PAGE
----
Presbyterian Church Will Battle Over Abortion at Upcoming Meeting

National   |   Steven Ertelt   |   Jun 10, 2004   |   9:00AM   |   WASHINGTON, DC

Presbyterian Church Will Battle Over Abortion at Upcoming Meeting

by Maria Gallagher Staff Writer
June 10, 2004

Richmond, VA ( — The issue of abortion is likely to take center stage at a meeting of the Presbyterian Church (USA) in Richmond, Virginia, June 26. A number of presbyteries, or district governing bodies, have submitted abortion-related resolutions to this year’s General Assembly.

The Protestant church has been criticized in the past for its previous support for abortion.

The Beaver-Butler Presbytery in Pennsylvania and the Presbytery of Charlotte in North Carolina are asking church members to affirm the protection of unborn babies well enough developed to live outside the womb.

Meanwhile, the Presbytery of Upper Ohio Valley is lobbying commissioners to declare that the 2002 and 2003 Assemblies "erred in supporting abortion, especially late term partial-birth abortion." The presbytery adds that the Board of Pensions "errs in providing abortions" except in pregnancies that clearly endanger the life of the mother.

Presbytery members would also like to see a pro-life position on abortion incorporated into the church’s constitution.

But not all presbyteries are promoting a pro-life agenda.

For instance, the Lackawanna Presbytery wants to advocate for a restoration of money to the United Nations Populations Funds. The UNFPA has drawn criticism from pro-life lawmakers and the Bush administration has withdrawn funding from the U.N. agency because it supports China’s population control policies that include forced abortions and sterilizations.

Likewise, the Baltimore Presbytery is asking the church to support over-the-counter sales of the "morning after" abortion pill. Pro-life groups oppose the pills because it sometimes acts as an abortion drug.

In the past, pro-life Presbyterians have persuaded Assemblies to modify the church’s abortion policy.

The official policy remains "pro-choice." However, the church says it opposes abortion as a means of birth control and gender selection. The church also affirms adoption as a preferable alternative to abortion and says that partial-birth abortion is a "matter of grave moral concern."

Church policy also states that abortion should be the last resort in "problem pregnancies." Though it covers abortions in employee health insurance, Major Medical Plan dues paid by congregations opposed to abortion are set apart so that they will not be used to pay for abortions.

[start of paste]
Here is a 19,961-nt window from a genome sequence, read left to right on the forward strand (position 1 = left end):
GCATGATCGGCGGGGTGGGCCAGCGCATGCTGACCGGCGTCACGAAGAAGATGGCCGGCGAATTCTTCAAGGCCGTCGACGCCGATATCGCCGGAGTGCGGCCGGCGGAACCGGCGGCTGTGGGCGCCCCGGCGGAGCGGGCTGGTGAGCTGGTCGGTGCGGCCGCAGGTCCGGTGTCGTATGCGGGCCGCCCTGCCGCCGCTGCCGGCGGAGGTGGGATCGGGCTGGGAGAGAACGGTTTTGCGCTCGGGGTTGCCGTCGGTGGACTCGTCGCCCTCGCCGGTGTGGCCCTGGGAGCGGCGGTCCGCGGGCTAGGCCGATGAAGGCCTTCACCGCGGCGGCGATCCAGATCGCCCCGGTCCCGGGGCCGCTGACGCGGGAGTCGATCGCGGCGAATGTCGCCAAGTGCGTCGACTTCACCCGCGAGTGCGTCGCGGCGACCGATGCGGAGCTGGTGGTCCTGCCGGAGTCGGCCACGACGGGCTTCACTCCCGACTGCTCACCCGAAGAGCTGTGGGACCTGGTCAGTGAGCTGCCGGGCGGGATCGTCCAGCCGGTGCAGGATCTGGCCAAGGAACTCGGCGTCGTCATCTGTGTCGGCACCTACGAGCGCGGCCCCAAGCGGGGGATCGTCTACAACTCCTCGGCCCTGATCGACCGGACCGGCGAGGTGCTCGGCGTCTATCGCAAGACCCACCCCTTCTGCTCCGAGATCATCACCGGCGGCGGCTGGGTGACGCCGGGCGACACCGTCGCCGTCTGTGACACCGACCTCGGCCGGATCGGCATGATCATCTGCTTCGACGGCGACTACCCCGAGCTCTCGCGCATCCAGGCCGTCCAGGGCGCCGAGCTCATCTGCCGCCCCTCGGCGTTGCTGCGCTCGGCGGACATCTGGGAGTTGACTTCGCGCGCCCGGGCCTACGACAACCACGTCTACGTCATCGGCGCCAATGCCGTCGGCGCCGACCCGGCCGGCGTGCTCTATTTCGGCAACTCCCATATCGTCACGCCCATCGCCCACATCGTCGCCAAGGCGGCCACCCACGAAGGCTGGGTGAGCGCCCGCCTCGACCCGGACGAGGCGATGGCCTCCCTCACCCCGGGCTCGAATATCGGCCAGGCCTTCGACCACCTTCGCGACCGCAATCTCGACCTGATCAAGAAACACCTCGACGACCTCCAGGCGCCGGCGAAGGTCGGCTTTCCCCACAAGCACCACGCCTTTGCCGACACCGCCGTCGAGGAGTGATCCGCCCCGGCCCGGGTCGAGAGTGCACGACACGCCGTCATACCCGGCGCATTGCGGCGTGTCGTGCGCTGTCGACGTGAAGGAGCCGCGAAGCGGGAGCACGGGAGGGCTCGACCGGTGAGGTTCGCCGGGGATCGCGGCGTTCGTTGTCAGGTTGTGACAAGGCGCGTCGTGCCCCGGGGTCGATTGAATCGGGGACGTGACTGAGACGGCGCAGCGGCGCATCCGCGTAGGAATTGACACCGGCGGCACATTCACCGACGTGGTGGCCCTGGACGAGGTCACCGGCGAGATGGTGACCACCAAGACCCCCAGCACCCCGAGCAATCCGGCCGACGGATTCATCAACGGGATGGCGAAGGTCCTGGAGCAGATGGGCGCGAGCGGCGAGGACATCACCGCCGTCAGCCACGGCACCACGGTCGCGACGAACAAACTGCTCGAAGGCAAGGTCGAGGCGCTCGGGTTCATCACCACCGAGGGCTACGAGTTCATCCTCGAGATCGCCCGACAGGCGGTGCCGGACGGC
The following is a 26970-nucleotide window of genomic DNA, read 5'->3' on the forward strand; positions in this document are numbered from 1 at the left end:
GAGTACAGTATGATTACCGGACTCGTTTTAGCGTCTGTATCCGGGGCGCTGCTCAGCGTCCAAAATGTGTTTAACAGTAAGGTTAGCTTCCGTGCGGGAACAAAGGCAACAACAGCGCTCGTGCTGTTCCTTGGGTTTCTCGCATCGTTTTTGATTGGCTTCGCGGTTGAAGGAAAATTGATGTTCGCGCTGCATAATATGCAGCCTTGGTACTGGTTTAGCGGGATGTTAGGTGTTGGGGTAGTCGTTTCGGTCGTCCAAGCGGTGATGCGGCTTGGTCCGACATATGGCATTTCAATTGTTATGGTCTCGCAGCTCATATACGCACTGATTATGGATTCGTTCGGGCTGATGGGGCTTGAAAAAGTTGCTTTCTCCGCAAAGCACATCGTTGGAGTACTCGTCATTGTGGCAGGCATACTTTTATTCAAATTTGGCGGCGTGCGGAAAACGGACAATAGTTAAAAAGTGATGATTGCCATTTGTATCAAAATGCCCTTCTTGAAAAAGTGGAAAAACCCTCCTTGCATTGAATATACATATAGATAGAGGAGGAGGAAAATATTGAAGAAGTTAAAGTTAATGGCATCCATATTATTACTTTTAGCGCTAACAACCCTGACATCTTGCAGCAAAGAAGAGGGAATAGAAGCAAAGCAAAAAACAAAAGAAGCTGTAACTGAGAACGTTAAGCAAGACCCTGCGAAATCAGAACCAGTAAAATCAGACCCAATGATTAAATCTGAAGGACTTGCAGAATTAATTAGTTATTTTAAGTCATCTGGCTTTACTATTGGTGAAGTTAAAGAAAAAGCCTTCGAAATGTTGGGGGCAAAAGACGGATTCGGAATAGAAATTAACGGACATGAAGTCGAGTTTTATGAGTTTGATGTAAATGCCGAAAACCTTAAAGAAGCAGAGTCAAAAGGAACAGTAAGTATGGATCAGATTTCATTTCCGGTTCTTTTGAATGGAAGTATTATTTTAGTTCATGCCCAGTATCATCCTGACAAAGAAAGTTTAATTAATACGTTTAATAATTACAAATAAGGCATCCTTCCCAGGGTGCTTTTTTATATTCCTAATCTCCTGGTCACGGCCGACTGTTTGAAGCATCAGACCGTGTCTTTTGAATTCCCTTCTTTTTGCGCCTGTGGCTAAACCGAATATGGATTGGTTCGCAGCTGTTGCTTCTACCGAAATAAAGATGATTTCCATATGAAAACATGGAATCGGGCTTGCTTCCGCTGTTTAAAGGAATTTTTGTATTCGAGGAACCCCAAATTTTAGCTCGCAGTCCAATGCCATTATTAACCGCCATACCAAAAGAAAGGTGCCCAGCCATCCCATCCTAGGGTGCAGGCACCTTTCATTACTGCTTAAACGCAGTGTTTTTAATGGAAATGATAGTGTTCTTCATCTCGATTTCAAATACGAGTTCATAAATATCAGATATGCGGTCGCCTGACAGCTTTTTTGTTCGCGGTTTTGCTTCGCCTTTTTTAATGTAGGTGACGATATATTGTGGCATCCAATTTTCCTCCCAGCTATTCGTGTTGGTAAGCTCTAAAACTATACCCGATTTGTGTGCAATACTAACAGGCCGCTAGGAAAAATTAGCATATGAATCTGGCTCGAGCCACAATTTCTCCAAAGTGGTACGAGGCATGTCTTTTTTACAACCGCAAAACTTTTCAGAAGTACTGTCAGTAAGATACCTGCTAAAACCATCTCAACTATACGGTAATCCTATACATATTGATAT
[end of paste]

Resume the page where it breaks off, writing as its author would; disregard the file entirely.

Last year’s assembly stated four circumstances in which post-viability abortion would be an acceptable "moral choice." Those cases included "when necessary to save the life of the woman, to preserve the woman’s health in circumstances of a serious risk…to avoid fetal suffering as a result of untreatable life-threatening medical anomalies, and in cases of incest or rape."

In a recent newsletter, Presbyterians Pro-Life, a group of clergy and lay people who are pro-life, said, "The very fact of the baby’s viability means that when the mother’s life or health is at risk immediate delivery of the baby would meet the goal of preserving her life and health. The baby does not have to be aborted in order to terminate the pregnancy. The baby can be delivered live with less risk to the mother–and to the baby–than if abortion is performed."

"Even where rape or incest is a factor in a late term pregnancy, immediate delivery and a plan for adoption would be easily accomplished as an alternative to abortion," Presbyterians Pro-Life added.

On its website, the pro-life group notes, "We call the Church to renew its historic and biblical stance of opposition to the destruction of innocent human life through abortion. We call the Church to renew its commitment to preserve and nurture life at every stage of development, from conception to natural death."

"We call the Church to cease its approval of abortion; to withdraw funding of abortion and abortion advocacy; to remove the unlimited coverage of abortion from the Presbyterian Medical Plan; to discontinue participation in and support for the Religious Coalition for Reproductive Choice."

The coalition supports legal abortion.

Related web sites:
Presbyterians Pro-Life –